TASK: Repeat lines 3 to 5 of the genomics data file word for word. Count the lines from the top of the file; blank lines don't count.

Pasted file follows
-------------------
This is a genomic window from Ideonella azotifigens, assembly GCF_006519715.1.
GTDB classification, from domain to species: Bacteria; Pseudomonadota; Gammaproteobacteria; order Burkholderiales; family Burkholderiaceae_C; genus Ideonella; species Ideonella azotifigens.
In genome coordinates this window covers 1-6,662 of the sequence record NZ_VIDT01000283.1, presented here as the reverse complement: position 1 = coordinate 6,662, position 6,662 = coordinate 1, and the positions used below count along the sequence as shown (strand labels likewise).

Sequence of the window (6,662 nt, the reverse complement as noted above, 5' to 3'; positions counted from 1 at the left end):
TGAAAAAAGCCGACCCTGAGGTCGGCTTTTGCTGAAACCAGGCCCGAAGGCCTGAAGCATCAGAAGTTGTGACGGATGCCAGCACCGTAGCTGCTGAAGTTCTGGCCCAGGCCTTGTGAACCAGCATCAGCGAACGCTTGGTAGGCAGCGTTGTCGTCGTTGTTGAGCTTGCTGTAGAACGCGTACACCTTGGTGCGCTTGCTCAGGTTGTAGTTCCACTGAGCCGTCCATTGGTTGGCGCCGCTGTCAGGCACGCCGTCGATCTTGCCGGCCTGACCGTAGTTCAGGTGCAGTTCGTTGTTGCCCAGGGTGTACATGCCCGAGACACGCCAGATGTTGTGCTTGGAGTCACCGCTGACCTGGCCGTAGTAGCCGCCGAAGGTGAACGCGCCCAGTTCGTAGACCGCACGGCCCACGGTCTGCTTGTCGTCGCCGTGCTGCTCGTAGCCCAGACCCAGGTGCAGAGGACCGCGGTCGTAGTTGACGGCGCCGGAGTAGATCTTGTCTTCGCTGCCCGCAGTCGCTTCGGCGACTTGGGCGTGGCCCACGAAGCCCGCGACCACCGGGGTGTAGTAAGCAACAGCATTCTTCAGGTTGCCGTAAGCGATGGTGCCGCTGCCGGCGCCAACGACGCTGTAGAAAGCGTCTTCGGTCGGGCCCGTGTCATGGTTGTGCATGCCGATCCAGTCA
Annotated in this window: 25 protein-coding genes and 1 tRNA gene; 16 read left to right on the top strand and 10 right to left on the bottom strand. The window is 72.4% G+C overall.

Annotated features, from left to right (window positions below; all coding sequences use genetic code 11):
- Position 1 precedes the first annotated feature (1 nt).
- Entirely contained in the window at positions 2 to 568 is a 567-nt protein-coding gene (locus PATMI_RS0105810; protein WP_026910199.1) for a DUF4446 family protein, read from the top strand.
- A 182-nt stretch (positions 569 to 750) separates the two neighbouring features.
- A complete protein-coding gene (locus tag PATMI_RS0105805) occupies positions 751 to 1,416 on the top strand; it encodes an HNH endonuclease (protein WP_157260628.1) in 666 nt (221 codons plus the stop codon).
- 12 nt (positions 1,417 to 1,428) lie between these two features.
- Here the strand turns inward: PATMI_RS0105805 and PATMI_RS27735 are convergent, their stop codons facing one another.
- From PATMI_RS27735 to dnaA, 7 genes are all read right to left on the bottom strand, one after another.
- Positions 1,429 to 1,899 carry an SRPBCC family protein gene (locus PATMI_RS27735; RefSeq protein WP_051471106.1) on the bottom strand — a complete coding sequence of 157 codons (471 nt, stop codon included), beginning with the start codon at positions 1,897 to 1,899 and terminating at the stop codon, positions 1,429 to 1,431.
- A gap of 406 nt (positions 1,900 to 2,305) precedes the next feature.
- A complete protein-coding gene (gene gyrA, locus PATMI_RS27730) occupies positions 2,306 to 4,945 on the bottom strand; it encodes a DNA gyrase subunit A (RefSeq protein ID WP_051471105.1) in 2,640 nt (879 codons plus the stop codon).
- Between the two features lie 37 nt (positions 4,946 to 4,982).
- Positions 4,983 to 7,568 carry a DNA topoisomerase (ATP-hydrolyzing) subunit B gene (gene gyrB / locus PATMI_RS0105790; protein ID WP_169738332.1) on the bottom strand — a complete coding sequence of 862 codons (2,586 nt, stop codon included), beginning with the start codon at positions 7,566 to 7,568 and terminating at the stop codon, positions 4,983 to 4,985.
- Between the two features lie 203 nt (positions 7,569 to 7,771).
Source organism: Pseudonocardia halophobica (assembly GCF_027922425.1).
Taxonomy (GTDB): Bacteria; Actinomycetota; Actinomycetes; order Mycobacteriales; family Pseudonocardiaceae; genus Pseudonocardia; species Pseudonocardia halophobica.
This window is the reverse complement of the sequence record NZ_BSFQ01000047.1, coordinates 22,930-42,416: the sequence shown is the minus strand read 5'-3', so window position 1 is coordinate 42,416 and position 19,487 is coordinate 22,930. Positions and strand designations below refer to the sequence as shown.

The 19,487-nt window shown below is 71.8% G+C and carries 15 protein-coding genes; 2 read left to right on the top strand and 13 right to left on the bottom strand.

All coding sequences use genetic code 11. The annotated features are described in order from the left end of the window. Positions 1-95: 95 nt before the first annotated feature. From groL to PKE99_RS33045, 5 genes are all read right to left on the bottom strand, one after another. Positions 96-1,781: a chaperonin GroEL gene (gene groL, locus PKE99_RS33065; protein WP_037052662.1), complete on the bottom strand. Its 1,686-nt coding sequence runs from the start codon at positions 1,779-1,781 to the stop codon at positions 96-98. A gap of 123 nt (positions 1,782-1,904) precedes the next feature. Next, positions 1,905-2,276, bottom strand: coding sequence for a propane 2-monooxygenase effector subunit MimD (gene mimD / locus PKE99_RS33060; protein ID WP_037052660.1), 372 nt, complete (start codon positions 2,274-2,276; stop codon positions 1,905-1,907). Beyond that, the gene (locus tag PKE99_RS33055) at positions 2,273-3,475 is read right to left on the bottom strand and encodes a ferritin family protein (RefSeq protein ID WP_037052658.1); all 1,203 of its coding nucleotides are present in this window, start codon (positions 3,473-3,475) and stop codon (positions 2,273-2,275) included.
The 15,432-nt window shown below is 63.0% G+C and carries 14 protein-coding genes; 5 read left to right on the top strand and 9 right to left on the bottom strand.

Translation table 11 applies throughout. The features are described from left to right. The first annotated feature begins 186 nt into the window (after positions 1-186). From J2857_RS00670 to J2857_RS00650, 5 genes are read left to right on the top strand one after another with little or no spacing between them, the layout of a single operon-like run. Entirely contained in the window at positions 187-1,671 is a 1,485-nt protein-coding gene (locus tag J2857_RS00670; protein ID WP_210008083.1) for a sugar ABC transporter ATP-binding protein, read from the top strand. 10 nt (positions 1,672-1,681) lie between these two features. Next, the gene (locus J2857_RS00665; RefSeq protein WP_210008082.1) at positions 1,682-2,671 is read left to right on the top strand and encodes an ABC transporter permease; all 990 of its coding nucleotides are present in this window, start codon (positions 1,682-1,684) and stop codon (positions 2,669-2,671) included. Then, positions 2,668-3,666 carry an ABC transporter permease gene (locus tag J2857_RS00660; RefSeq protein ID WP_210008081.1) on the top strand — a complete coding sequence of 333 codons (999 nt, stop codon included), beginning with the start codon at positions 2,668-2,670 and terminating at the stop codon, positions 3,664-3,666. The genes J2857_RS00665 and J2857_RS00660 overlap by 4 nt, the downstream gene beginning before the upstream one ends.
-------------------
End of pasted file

In genome coordinates this window covers 1-6,662 of the sequence record NZ_VIDT01000283.1, presented here as the reverse complement: position 1 = coordinate 6,662, position 6,662 = coordinate 1, and the positions used below count along the sequence as shown (strand labels likewise).

Sequence of the window (6,662 nt, the reverse complement as noted above, 5' to 3'; positions counted from 1 at the left end):
TGAAAAAAGCCGACCCTGAGGTCGGCTTTTGCTGAAACCAGGCCCGAAGGCCTGAAGCATCAGAAGTTGTGACGGATGCCAGCACCGTAGCTGCTGAAGTTCTGGCCCAGGCCTTGTGAACCAGCATCAGCGAACGCTTGGTAGGCAGCGTTGTCGTCGTTGTTGAGCTTGCTGTAGAACGCGTACACCTTGGTGCGCTTGCTCAGGTTGTAGTTCCACTGAGCCGTCCATTGGTTGGCGCCGCTGTCAGGCACGCCGTCGATCTTGCCGGCCTGACCGTAGTTCAGGTGCAGTTCGTTGTTGCCCAGGGTGTACATGCCCGAGACACGCCAGATGTTGTGCTTGGAGTCACCGCTGACCTGGCCGTAGTAGCCGCCGAAGGTGAACGCGCCCAGTTCGTAGACCGCACGGCCCACGGTCTGCTTGTCGTCGCCGTGCTGCTCGTAGCCCAGACCCAGGTGCAGAGGACCGCGGTCGTAGTTGACGGCGCCGGAGTAGATCTTGTCTTCGCTGCCCGCAGTCGCTTCGGCGACTTGGGCGTGGCCCACGAAGCCCGCGACCACCGGGGTGTAGTAAGCAACAGCATTCTTCAGGTTGCCGTAAGCGATGGTGCCGCTGCCGGCGCCAACGACGCTGTAGAAAGCGTCTTCGGTCGGGCCCGTGTCATGGTTGTGCATGCCGATCCAGTCA